"Jem & Ella" / "What Mid-Life Crisis" / "Constellation St." / "Fear Of Drowning"
Another stimulating couple of weeks of theatre-reviewing.
It began with “Jem & Ella”, at the Sherman - the latest phase of a continuing father-daughter dance/theatre project, co-created by choreographer Jem Treays and his twelve-year-old daughter Ella. It could have been a rather sentimental, tear-jerking exploration of their relationship but for the high quality of the movement on display.
Then came “Dick Johns – What Mid-Life Crisis” at Chapter, in which the actor also known as Dick Bradnum hosted an amusing cabaret-style show based around middle-age, as a vehicle for a number of his short stories. Odd to watch a show in which someone who is younger than oneself meditates on his advancing years; but at least I won some chocolates in the pub-style quiz.
Then there was the latest from The Other Room – Matthew Bulgo’s “Constellation St.” Four monologues, each presented on a different, meticulously designed set within the tiny venue at Porter’s Bar; each focusing on inter-linked, troubled lives. Well up to their usual standard, although the nature of the presentation, with the audience split into groups to experience the segments in a different order, ingeniously managed as though it is, means that one will always miss out on one of the story-strands.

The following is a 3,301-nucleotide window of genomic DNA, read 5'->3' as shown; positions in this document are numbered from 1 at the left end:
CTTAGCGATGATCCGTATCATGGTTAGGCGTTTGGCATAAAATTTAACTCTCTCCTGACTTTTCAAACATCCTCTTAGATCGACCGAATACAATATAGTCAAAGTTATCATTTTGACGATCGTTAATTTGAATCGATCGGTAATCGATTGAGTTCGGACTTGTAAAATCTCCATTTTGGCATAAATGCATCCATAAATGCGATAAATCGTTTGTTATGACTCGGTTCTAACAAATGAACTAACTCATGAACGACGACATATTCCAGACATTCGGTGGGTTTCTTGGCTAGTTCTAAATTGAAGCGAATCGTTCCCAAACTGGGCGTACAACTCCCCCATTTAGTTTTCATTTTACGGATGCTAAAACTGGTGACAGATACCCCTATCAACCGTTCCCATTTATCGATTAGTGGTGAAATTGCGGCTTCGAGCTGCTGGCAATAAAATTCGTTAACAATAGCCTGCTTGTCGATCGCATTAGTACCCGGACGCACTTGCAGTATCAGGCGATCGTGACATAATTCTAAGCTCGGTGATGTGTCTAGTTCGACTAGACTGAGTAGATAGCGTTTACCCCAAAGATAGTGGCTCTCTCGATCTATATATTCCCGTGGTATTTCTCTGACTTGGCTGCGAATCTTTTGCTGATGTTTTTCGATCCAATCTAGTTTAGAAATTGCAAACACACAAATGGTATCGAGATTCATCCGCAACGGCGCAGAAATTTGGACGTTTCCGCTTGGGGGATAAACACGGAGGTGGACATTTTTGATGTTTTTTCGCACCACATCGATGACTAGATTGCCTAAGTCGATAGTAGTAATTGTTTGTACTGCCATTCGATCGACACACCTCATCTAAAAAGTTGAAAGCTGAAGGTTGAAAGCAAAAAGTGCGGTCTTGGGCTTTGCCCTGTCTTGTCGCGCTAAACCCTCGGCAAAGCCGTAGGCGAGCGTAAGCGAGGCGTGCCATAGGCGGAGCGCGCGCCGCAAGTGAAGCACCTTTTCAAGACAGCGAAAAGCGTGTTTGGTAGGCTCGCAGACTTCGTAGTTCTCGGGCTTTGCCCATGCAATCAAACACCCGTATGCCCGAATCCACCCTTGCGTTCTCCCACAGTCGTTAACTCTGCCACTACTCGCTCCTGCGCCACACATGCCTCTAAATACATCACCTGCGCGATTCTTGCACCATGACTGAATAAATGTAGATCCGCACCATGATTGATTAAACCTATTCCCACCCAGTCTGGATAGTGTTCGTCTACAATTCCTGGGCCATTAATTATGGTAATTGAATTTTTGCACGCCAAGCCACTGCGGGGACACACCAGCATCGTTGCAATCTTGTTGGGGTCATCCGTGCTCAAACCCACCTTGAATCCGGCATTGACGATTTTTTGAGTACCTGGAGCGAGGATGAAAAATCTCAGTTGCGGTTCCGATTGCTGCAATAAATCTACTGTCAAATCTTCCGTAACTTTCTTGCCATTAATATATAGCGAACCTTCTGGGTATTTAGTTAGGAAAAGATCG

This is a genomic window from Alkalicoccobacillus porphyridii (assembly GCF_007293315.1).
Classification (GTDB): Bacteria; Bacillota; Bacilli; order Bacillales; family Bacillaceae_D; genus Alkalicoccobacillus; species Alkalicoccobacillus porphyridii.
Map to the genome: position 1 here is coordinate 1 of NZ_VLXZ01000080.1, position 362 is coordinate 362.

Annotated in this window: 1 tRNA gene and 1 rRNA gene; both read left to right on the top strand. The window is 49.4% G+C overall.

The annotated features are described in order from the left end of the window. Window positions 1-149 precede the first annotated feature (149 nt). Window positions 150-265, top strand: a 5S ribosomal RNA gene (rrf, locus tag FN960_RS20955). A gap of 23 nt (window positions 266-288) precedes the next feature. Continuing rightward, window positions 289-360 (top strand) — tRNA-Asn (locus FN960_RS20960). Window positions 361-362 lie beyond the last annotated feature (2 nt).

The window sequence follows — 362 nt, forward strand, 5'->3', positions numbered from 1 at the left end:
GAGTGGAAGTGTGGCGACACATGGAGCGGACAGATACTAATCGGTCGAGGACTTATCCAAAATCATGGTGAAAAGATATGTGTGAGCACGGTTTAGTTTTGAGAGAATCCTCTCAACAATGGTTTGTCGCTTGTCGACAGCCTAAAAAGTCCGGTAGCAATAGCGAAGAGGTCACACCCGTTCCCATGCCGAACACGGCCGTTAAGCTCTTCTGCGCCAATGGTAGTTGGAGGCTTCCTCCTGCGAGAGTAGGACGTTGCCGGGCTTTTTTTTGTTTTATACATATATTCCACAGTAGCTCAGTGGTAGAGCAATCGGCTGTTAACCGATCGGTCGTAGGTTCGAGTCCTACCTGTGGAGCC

Most recently there was P.R.W. Jenkins’ “Fear Of Drowning” back at Chapter, a runner-up in the 2012 Wales Drama Award, and the first production from Black Sheep Theatre. Basically two plays in one – a romantic comedy and a surreal environmental anti-buddy movie - so a tad unclear in its narrative intentions, but featuring some excellent comic performances.
This last was experienced only an hour after I had heard the news of the passing of one of my true musical heroes, Prince; which followed hard on the equally untimely and shocking loss of Victoria Wood. There seems to be a lot of sneering when the word “grief” is mentioned in connection with the deaths of celebrities; but if someone has made a positive contribution to your life, even from a great distance, losing them is undeniably distressing.